HOW'S THIS FOR A STORY: Spoiled-rich New England kid worships Keats, uses cameras to make snapshots of anything remotely connected with his hero, develops a fascination for the occult, collects 900 rare books by his 21st birthday, starts a publishing company which unleashes Oscar Wilde and Aubrey Beardsley on the shores of America, dines with George Santayana and Bernard Berenson and P. T. Barnum, introduces a 10-year-old immigrant named Kahlil Gibran to mysticism, photographs himself in loincloth and crown of thorns as Christ crucified -- on a cross imported from Syria, loses 2,000 negatives and hundreds of prints in a 1904 Boston fire, eventually passes much of his time in the company of young boys and then spends the last 16 of his 69 years in bed alone.

Such is the very vaguest outline of the life of F. (baptized not Frederick, but Fred, a name he found too common to use) Holland Day, whose turn-of-the-century work in Boston well should have earned him a niche in history -- both as a publisher of 100 volumes of avant-garde literature and as a creator of lyrical photographic portraits. Perhaps the two pursuits worked against each other in dividing his talents or perhaps, for the past half century, some just god has been punishing Day for being almost single-handedly responsible for the publication of The Prophet.

Whatever the reasons, this is the first biography to be written about Day and the first volume of his moody, deeply textured photographs ever published (with the exception of a catalogue for a single college exhibit).

How odd this neglect seems in light of the fascinating material presented in Estelle Jussim's book, one those stranger-than-fiction baroque American biographies that helps define the interpolay between visionary art and solipsistic madness. Here is a character of truly mythic proportions: a brillian student haunted by an overbearing mother; a man obsessed with the process of collecting; who wandered around in the clothing of monks and sailors; who wrote by the light of 13 candles; and who touched off tremors of protest after he created the series of photographs of himself portraying the crucified figure of Christ.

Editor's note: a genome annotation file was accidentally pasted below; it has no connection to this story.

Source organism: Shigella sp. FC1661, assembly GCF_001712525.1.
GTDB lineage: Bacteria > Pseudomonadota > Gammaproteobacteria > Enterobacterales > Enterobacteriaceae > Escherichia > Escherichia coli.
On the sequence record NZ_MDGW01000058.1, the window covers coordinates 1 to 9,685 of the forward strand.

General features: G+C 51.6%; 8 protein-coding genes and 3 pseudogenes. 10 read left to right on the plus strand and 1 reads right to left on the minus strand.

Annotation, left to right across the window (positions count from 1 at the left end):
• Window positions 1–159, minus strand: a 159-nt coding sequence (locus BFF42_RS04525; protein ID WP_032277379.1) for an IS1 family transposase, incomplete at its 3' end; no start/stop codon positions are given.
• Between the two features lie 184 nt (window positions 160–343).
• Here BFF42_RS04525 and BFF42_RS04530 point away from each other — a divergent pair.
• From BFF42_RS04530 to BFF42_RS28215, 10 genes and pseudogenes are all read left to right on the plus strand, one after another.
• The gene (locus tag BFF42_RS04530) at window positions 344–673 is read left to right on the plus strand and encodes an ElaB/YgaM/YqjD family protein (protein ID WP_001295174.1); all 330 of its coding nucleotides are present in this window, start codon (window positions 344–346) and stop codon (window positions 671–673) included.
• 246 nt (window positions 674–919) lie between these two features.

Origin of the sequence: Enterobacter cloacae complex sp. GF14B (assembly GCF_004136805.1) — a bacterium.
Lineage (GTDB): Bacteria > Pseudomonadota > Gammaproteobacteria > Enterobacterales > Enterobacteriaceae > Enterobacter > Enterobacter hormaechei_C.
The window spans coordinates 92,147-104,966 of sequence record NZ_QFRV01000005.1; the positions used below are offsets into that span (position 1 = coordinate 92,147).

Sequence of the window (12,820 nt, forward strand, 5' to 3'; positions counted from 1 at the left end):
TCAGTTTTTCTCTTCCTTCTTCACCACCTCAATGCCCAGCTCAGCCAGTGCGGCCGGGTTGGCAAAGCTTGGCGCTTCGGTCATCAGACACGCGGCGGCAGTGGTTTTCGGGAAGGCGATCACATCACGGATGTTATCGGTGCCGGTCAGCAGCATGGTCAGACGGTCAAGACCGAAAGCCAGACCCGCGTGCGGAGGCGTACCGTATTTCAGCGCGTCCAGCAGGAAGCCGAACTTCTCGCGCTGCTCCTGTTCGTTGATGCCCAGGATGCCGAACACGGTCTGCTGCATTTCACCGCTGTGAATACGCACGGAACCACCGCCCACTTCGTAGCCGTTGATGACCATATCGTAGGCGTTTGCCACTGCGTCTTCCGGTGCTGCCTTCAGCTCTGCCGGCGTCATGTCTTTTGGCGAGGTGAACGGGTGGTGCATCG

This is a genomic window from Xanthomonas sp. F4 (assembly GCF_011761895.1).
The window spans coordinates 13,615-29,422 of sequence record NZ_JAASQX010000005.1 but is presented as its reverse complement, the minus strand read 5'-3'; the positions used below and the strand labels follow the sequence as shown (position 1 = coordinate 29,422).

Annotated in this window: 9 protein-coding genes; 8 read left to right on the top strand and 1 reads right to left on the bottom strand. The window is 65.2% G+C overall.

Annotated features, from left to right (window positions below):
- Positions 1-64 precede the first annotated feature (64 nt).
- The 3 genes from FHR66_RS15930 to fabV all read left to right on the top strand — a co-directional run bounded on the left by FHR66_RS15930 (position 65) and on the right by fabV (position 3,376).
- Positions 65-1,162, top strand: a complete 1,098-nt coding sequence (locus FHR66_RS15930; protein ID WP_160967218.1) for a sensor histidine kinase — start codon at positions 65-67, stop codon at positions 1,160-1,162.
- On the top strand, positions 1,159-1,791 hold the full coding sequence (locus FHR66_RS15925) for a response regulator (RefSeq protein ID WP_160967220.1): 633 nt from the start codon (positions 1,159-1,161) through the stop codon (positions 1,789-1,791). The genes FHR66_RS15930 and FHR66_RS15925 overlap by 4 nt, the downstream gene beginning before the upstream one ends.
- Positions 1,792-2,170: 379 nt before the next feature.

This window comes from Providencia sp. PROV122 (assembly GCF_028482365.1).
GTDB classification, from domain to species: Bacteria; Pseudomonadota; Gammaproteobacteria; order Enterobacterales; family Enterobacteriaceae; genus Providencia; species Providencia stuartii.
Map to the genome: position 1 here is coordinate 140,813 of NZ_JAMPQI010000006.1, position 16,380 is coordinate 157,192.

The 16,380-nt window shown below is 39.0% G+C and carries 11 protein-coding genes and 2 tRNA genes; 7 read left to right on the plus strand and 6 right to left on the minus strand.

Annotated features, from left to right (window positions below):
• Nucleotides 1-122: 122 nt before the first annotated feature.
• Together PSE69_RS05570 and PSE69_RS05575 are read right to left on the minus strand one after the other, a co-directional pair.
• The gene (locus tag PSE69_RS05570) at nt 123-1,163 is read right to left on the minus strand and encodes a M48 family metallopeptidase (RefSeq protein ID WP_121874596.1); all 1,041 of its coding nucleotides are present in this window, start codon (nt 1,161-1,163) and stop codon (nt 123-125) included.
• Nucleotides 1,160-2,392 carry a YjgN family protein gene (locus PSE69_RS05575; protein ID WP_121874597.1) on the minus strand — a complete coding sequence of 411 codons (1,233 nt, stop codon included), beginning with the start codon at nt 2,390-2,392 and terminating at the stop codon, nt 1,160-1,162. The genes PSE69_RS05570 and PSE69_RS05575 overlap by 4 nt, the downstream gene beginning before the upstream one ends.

Slave To Beauty elevates Day's status in the pantheon of photography. Until now he was rarely mentioned in photography circles, garnering a mere passing reference in a single paragraph of Beaumont Newhall's standard history of the art form. On the occasions when his work was discussed, it was generally dismissed as second-rate or derivative. His photos of young boys, for example, were criticized for borrowing too much from the pederastic excesses of Baron Wilhelm von Gloeden. If, in fact, both focused on the images of modern male sprites in the woods or on the rocks, Von Gloeden's seem designed to draw the viewer's eyes below the waist while Day's are, in a real sense, elevating. And beyond this, there are his extraordinary protraits.

Jussim argues -- quite convincingly -- that a feud between Day and Alfred Stieglitz over a photo show in London effectively guraranteed that Stieglitz (an early admirer of Day, and the godfather of photography in New York at the turn of the century) would never again promote Day's work. This shocked the great photographers Clarence White, Gertrude Kasebier and Edward Steichen -- all close friends and admirers of Day -- but none of them was able to soften Stieglitz's attitude, which had been formed perhaps more out of jealousy than anger. In 1903 Stieglitz finally attempted a reconciliation by offering Day an opportunity to publish some of his images in the first issue of Camera Work, a seminal journal that would eventually establish the careers of many photographers. But, by then, Day had become so distrustful of Stieglitz that he declined.

This is a strikingly handsome volume, reflecting in many ways the innovative and important design work -- particularly the classic style of Bertram Goodhue -- done in the books published by Day's firm Copeland & Day in the 1890s. The pages are abroad, with illustrations juxtaposed to appropriate sections of text. The body of the book is followed by 59 sumptuous plates that substantiate Jussim's claims of Day's greatness as a photographer.

One might have hoped for a more animated treatment of this fascinating character: occasionally Jussim seems to be sketching Day's life in rather shallow detail. Some of this may be due to the absence of important material: sletters to Day from Wilde and Beardsley, with whom he apparently had enjoyed homosexual relationships, were sold as part of his estate to private collectors. And Jussim sometimes slips into inappropriate cliches that mar the flow of her narrative, as in: "Day grew into it like a hot-house orchid." In general, however, she has created a biography that not only provides an absorbing glimpse of a delightful quirk in American cultural history, but also stands as one of the more literate and beautifully crafted books of the past several years.